Elizabeth Jensen

Increasing the racial and ethnic diversity of NPR's newsroom staff is a publicly acknowledged priority from top management on down. But in 2016, NPR made virtually no progress in changing the makeup of its staff.

The critical emails came in after Sebastian Gorka's first interview on NPR, and then after his second interview and after his third.

Starting today, NPR is changing the always-sensitive ways in which its newsroom learns about and deals with current and potential funders: the foundations, individuals and companies whose grants, major donations and sponsorships provide much of the money to make NPR's work possible. The changes are intended to bring more transparency about funders to the public and avoid the kinds of slipups that raised serious concerns last May about NPR's coverage of the U.S.-Iran nuclear deal.

The Ombudsman's office heard this week and last from listeners with varying concerns around how NPR covers major appearances by President Donald Trump. We took them to the newsroom for reaction.

Journalism that covers political and civic affairs is in the midst of an extraordinary period of challenge.

I was taken aback to wake up Wednesday to a Morning Edition report about why NPR is not using the word "lie" to "characterize the statements of President Trump when they are at odds with evidence to the contrary," as a separate post on NPR's Two-Way blog put it.

In June 2016, David Gilkey, an NPR photojournalist, and Zabihullah Tamanna, NPR's Afghan interpreter and also a journalist, were killed while on assignment for NPR in Afghanistan. Their deaths in the field — when their armored Humvee, driven by a Afghan National Army soldier, was hit by heavy weapons fire — marked a sad first for NPR in its more than 45 years on the air.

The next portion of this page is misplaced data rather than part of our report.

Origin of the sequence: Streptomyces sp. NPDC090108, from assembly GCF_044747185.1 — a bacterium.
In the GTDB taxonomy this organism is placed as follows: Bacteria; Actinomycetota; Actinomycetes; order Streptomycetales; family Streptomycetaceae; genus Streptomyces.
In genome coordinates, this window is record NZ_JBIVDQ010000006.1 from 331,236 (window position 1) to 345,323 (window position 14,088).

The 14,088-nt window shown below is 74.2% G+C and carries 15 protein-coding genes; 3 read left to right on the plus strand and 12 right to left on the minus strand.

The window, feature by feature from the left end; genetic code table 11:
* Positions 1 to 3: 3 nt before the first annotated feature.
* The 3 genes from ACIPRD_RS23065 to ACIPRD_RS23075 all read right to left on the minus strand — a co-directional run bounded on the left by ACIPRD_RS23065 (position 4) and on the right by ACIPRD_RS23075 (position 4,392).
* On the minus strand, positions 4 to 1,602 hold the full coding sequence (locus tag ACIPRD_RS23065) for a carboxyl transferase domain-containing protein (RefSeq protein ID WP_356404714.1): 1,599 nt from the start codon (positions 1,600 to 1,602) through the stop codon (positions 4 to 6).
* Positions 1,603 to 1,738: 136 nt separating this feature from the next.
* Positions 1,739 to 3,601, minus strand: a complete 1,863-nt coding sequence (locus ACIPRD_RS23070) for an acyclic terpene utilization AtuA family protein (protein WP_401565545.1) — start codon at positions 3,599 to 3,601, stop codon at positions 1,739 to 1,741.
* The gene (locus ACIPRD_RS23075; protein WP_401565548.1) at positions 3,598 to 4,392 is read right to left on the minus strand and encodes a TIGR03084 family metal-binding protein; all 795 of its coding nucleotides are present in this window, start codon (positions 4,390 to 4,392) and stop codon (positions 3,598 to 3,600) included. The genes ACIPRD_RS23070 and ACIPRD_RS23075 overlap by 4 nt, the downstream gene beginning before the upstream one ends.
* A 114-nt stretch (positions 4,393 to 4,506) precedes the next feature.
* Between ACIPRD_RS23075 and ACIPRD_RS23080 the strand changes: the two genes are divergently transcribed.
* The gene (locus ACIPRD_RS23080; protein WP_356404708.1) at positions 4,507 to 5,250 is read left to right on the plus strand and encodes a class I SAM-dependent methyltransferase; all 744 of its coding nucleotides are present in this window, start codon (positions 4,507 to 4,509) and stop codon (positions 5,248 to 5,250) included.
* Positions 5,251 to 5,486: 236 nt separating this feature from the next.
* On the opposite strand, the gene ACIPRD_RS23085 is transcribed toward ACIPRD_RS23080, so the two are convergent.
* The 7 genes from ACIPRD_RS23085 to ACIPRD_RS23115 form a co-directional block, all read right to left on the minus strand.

In mid-December, NPR's website ran a story about the CIA's conclusion "that Russia interfered in the U.S. presidential election to help Donald Trump win." The story had this headline: "The Russian Hacking Kerfuffle: What We Do and Don't Know." The story was fine. But it was most definitely not about a simple "kerfuffle," which Merriam-Webster defines as a "disturbance, fuss." "Kerfuffle" was later replaced in the headline with the better word "controversy."

Once again, NPR finds itself in the uncomfortable position of reporting on unverified information, just as it did last year when WikiLeaks dumped troves of what it said were hacked emails taken from Democratic presidential candidate Hillary Clinton's campaign chairman, John Podesta, and from top officials of the Democratic National Committee.

It's rare that my office gets a complaint about the Friday StoryCorps segments on Morning Edition. The excerpts of interviews conducted between friends and loved ones (no NPR host or reporter involved) are most often poignant windows into other people's realities, as they discuss their life struggles, loves and journeys.

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